Water Music

19 May 2016 Justin Coleman

Water Music

For two days in January, the end of my steep street dipped into the Brisbane River. It overlooks a kilometre of parkland; normally, I must walk to find river views. But for those two days, the views came to me. The brown water brought reminders of what those upstream had lost: chairs, children’s toys, photos. Memories that didn’t belong to me bobbed at the bottom of my garden.

At 4am, when the peak flood levels were predicted, I was woken by six of my three children – little folk multiply in times of crisis and our house was bursting with relocated urchins. We stumbled down to the end of the street with torches, joining other nervous neighbours. We could just see Bill’s roof, which had kept the rain at bay for 70 years but finally succumbed to betrayal from below. Then everyone swung their torches across the street, looking for the grand piano.

Half of Bill’s stuff is still in our garage. Most of the blokes in the street had helped to put it there on the first flood day: a conga line of sweaty accountants, labourers and middle managers trudging up the hill. Most of us thought we’d help out before going to work, but news reports soon made it clear the only business in town was looking after your neighbour.

Bill is old, wizened from the smokes and from nursing his mother. Her lace and crockery is still in my garage, covered in dust, but at least not in water. Bill bent over double when his last couch was carried out, but it was just shock that caused this. He hadn’t slept in two days and had nothing left.

The elderly couple living opposite owned a magnificent, three-storey family home. The ground floor was already flooded, and they had calmly resigned themselves to losing a lifetime of chattels. “We just feel for those poor people in the Lockyer Valley,” they said. “At least we’re safe.”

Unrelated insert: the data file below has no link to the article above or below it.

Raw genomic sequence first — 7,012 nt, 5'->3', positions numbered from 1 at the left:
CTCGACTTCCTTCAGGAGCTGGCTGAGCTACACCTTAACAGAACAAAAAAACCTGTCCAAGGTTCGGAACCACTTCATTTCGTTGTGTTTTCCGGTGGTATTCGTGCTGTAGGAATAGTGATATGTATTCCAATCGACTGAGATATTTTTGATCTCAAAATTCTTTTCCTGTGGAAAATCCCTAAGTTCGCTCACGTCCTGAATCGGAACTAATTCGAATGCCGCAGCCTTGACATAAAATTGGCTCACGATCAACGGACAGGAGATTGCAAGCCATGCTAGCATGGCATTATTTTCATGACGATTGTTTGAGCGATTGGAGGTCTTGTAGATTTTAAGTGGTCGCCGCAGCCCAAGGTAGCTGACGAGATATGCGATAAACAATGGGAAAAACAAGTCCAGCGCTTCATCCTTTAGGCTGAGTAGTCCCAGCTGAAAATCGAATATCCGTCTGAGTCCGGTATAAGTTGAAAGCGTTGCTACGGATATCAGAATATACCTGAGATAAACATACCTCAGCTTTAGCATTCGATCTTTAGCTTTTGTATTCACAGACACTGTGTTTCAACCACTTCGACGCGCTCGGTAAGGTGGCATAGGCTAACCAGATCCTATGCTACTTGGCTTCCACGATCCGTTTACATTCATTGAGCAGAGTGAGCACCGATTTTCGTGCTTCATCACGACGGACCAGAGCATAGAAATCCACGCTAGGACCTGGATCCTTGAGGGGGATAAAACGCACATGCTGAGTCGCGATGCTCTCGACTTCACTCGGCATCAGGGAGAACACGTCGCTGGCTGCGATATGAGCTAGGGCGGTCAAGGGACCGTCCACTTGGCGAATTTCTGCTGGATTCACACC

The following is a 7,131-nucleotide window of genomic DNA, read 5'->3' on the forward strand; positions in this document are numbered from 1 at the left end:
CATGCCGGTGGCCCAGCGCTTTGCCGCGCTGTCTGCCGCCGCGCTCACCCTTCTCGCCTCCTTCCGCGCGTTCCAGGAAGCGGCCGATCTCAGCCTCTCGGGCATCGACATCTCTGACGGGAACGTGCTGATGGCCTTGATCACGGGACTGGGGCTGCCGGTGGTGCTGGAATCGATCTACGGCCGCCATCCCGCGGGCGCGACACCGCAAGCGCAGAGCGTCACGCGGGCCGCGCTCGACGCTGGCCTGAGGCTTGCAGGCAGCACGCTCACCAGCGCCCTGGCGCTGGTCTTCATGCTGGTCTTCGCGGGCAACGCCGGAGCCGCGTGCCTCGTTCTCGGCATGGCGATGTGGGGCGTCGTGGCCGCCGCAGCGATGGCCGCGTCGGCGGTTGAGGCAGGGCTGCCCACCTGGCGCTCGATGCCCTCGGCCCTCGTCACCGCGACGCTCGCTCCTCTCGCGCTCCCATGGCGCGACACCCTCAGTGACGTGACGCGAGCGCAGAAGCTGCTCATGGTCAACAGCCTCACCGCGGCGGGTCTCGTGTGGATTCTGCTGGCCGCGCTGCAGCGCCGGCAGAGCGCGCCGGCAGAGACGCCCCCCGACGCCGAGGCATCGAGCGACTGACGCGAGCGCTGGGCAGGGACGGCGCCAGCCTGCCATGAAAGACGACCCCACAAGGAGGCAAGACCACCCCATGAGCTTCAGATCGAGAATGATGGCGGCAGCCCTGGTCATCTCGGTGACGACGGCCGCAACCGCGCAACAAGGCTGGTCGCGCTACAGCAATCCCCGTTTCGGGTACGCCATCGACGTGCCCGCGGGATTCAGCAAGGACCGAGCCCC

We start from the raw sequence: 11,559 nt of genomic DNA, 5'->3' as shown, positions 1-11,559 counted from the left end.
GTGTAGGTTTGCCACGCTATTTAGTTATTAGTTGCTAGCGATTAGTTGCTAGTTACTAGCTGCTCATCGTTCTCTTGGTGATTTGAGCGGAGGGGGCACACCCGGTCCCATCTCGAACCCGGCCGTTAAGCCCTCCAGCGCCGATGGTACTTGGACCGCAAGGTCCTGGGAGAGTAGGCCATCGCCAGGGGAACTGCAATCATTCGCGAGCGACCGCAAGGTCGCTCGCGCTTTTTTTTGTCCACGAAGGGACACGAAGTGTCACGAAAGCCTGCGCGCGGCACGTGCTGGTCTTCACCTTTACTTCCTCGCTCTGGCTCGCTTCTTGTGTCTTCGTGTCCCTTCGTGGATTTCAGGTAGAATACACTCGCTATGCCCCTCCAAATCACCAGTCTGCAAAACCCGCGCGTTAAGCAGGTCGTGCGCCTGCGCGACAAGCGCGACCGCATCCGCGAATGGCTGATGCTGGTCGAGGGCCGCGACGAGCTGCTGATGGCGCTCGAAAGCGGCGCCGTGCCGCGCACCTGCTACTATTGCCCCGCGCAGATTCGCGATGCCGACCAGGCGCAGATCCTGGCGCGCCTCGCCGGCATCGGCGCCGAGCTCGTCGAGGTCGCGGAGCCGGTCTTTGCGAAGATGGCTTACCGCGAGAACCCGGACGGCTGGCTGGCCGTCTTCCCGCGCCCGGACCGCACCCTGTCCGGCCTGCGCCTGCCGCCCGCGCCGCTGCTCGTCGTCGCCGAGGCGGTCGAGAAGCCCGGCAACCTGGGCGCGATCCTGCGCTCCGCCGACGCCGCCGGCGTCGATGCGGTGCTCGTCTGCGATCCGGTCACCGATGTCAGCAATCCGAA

But they hadn’t counted on our motley crew of relative strangers bonding into a street team. Ten of us broke down a fence and gained access. The water was lapping halfway up the wooden staircase to the second floor, but wouldn’t reach the third. Their furniture was antique, magnificent, copious and – above all – heavy. The pride of the whole collection was a 130-year-old grand piano. Grand, as in bloody heavy.

We struggled upstairs with enormous carved sideboards, glass display cabinets, the entire kitchen (save a few beers), lounge suites and 2000 books. But no grand piano. Finally, after four hours, it stood alone in the room. Immovably so. I sat wearily on a stepladder and played one farewell song, badly. I needed backing from the Titanic’s musicians. Soon, it seemed, the grand piano would be floating down to the port of Brisbane, joining the hundreds of private pontoons and sofas already swirling in the foaming waters. Except that grand pianos don’t float – they are built for anchorage.

Then a neighbour I had met only six hours before, but who already felt like a brother-in-arms, made a suggestion: we couldn’t get the piano upstairs, but surely we could raise it off the floor? The engineer calculated the required load bearing, the draughtsman drew up structural plans and the big bloke, who sold tissue paper for a living but who was strong as an ox, took the end near the low notes. Ten of us propped the bloody thing up on the kitchen marble bench.

Hence, at 4am, the piano stood near the ceiling of a flooded room, where no piano should rightfully have been. With water lapping at its elevated wheels, it had surprisingly become a street symbol of all that was good and bad about the flood. Neighbours gathered with torches, because the submersion of a mere musical instrument would symbolise the destruction of a thousand more households around Brisbane.

Later that second day the roads were eerily quiet – there were no drivable destinations. Instead, small clusters of pedestrians gathered, optimistically discussing the receding water level, checking on the family next door, carrying food to neighbours.
Bill tottered by after checking his house, a cigarette twitching. “How’s the pianna?”
“Wet around the ankles,” said the engineer. “But still standing.”

On that day of tragic loss, it pretty much summed up the best any of us could have hoped for.

 

Justin Coleman is a GP who works in Indigenous Health in Brisbane, and is president of the Australasian Medical Writers’ Association. He reports that the piano survived; its owners are planning a sing-along gathering for the whole street.

This first appeared in Ed#373 of The Big Issue.

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